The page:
Pixar’s Onward claims the top spot in this weekend’s box office totals. Including its Thursday night previews, Onward grossed over $40 million domestically over its initial three-day weekend, which might seem like a very good haul for an animated feature film… But everything in context. Pixar Animation Studios has built a reputation for some of the most popular animated movies of all time. The last Pixar movie to gross under $50 million domestically in its opening weekend was Ratatouille in 2007. Including the international box office, Onward grossed approximately $68 million in its first three days. To put things into perspective, the last two Pixar feature films, Toy Story 4 (2019), and Incredibles 2 (2018) grossed $120 million and $182 million, respectively, in their opening weekends. Out of Pixar’s 23 animated feature films, Onward sits at 18th in opening weekend numbers. The film is receiving mostly positive reviews from critics (I personally highly recommend seeing Onward), and audiences seem to be really enjoying the movie as well. CinemaScore awarded Onward an A-, while the audience approval rating on Rotten Tomatoes currently sits at 96% with over 3,750 reviews at the time of this article.
So what happened? Don’t be surprised when the answer might be something as simple as the Coronavirus (even though the Coronavirus issue is anything but simple). Onward did not have the support of international audiences like most other Pixar films. The movie did not debut in any region of the world that is currently being impacted by the Coronavirus—including one of the biggest international box offices, China. In 2019, Toy Story 4 enjoyed a box office bump of over $13.2 million from China in its opening weekend. Expect this to be a trend as more movies continue to release this year. Some studios are trying to avoid these box office disappointments by delaying their releases (see: James Bond, and My Spy), hoping for things to settle down globally concerning the Coronavirus.
Universal’s The Invisible Man dropped 46% from its opening weekend, but still managed to take second place over newcomers The Way Back and Emma. In its second weekend, The Invisible Man brought in an additional $15 million domestically, bringing its global total to $98 million. Undoubtedly an impressive feat seeing the movie’s production budget was a mere $7 million. This is a huge success for Universal Pictures and their abandoned franchise (Dark Universe) that, like the phoenix, has somehow been reborn and risen from the ashes of The Mummy (2017). Director Leigh Whannell has proven that ‘Universal’s Classic Monsters’ do not need the star power of Tom Cruise nor the production budget of a Marvel superhero movie to succeed. The more grounded and intimate character driven approach of The Invisible Man will hopefully help steer the direction of the upcoming ‘Classic Monster’ movie reboots in Dark Army, and Frankenstein.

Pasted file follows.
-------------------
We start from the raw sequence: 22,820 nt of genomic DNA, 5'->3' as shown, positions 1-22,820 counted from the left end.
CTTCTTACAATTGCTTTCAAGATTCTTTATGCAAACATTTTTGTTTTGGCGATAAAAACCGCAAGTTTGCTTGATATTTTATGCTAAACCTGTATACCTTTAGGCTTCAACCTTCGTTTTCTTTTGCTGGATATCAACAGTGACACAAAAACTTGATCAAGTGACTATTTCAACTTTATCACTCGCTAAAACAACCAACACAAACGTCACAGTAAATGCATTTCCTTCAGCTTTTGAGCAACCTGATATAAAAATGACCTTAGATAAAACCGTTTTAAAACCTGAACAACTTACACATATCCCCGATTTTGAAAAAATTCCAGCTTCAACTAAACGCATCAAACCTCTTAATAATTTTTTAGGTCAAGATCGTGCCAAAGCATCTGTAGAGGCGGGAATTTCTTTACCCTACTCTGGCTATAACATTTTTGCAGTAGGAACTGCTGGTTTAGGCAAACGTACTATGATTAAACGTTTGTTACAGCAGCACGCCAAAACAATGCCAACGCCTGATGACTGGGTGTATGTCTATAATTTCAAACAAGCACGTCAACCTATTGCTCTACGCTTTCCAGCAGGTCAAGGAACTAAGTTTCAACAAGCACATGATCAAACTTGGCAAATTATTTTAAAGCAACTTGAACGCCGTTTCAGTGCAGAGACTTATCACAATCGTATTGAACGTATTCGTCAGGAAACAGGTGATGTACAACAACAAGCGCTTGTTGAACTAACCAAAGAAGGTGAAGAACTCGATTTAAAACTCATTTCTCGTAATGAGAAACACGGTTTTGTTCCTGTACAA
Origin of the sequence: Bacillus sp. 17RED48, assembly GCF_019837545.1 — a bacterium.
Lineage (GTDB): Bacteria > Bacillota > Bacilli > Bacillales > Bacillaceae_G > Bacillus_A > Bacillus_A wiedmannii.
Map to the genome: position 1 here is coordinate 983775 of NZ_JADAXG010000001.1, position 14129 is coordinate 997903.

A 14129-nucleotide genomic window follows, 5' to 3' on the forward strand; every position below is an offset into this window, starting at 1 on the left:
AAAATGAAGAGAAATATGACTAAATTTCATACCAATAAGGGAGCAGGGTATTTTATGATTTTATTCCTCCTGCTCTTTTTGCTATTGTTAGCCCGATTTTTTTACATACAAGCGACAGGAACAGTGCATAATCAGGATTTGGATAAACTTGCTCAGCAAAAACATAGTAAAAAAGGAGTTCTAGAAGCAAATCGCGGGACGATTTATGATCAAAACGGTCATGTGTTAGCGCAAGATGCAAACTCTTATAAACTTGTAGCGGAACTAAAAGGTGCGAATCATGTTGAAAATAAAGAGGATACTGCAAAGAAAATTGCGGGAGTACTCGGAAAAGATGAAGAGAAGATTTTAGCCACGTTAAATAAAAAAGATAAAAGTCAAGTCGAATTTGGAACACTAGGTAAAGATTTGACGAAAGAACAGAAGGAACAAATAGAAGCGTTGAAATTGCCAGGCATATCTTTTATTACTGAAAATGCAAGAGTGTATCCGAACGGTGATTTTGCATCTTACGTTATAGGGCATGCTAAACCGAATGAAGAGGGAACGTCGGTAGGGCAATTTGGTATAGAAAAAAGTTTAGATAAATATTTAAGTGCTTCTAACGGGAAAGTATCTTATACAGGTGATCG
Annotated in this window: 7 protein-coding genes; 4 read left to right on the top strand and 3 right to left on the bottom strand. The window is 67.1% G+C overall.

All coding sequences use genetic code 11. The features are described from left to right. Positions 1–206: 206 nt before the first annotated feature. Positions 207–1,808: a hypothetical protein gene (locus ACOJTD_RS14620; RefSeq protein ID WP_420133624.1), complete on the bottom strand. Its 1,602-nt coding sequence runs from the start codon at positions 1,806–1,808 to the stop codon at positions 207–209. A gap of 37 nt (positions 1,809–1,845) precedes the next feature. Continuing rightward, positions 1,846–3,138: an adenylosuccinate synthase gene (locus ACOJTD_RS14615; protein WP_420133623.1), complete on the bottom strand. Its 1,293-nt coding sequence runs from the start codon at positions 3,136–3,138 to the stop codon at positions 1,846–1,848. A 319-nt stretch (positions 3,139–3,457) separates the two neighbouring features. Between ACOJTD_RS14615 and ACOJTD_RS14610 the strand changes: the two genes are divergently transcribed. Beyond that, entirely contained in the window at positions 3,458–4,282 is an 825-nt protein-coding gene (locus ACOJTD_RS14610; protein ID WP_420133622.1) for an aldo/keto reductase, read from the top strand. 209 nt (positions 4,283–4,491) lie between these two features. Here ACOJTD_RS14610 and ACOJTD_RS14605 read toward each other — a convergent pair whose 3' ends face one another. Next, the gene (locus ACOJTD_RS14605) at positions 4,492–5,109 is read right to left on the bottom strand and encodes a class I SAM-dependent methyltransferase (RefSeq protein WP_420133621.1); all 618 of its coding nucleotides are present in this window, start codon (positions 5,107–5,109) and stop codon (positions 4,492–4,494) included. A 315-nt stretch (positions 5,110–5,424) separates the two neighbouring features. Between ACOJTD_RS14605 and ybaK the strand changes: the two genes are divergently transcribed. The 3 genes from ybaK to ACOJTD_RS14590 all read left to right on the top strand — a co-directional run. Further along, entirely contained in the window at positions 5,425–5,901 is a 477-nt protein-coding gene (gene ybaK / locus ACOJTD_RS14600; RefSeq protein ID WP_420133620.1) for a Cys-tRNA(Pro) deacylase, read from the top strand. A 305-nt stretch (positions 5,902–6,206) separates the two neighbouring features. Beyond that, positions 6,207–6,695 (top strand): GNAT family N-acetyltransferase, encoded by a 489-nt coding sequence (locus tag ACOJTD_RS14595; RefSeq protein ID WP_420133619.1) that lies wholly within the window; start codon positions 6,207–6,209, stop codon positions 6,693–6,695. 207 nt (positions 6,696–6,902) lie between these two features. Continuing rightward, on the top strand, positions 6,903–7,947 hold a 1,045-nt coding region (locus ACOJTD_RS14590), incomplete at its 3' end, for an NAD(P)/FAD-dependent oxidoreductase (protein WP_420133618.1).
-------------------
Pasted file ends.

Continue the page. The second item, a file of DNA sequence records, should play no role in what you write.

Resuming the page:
Rounding out the Top 3 is Warner Bros. The Way Back. Ben Affleck returns to the big screen after two previous roles in Netflix original movies, The Last Thing He Wanted (2020) and Triple Frontier (2019). The Way Back grossed just over $8.5 million domestically. Even though Ben Affleck has the star name and star talent to go along with this movie, it seems as though Warner Bros. wasn’t too concerned with spending resources in marketing this movie more to the public, and that’s a shame. In recent interviews, Affleck has opened up and shared intimate details of his life and his personal struggles over the last few years, and how much this film meant to him personally. Affleck most certainly cared about this movie; it would have been nice to feel as though Warner Bros. cared about it too.
Number 4 on this weekend’s top box office numbers was Paramount’s Sonic the Hedgehog, which grossed just under $8 million in its fourth weekend. Its global total now sits at $295 million (not including China, Japan etc.). Number 5 is 20th Century Studios’ The Call of the Wild with $7 million domestically. The Harrison Ford starred movie unfortunately is set to lose the studio over $50 million. Like some of the aforementioned movies in today’s bulletin, marketing and global health concerns have played major factors in this movie’s financial failures.
Here’s a look at how other movies still showing in theaters are performing:
Emma – $5 million domestically, $6.8 million worldwide total (Emma just debuted in its first weekend)
Bad Boys For Life – $202 million domestically, $415 million worldwide total.
Birds of Prey – $82 million domestically, $195 million worldwide total.
Brahms: The Boy II – $11.7 million domestically, $18.1 million worldwide total.
Portrait of a Lady on Fire – $3.3 million domestically, $8.8 million worldwide total.
*Note: All financial data is provided courtesy The Numbers, my favorite source for box office data.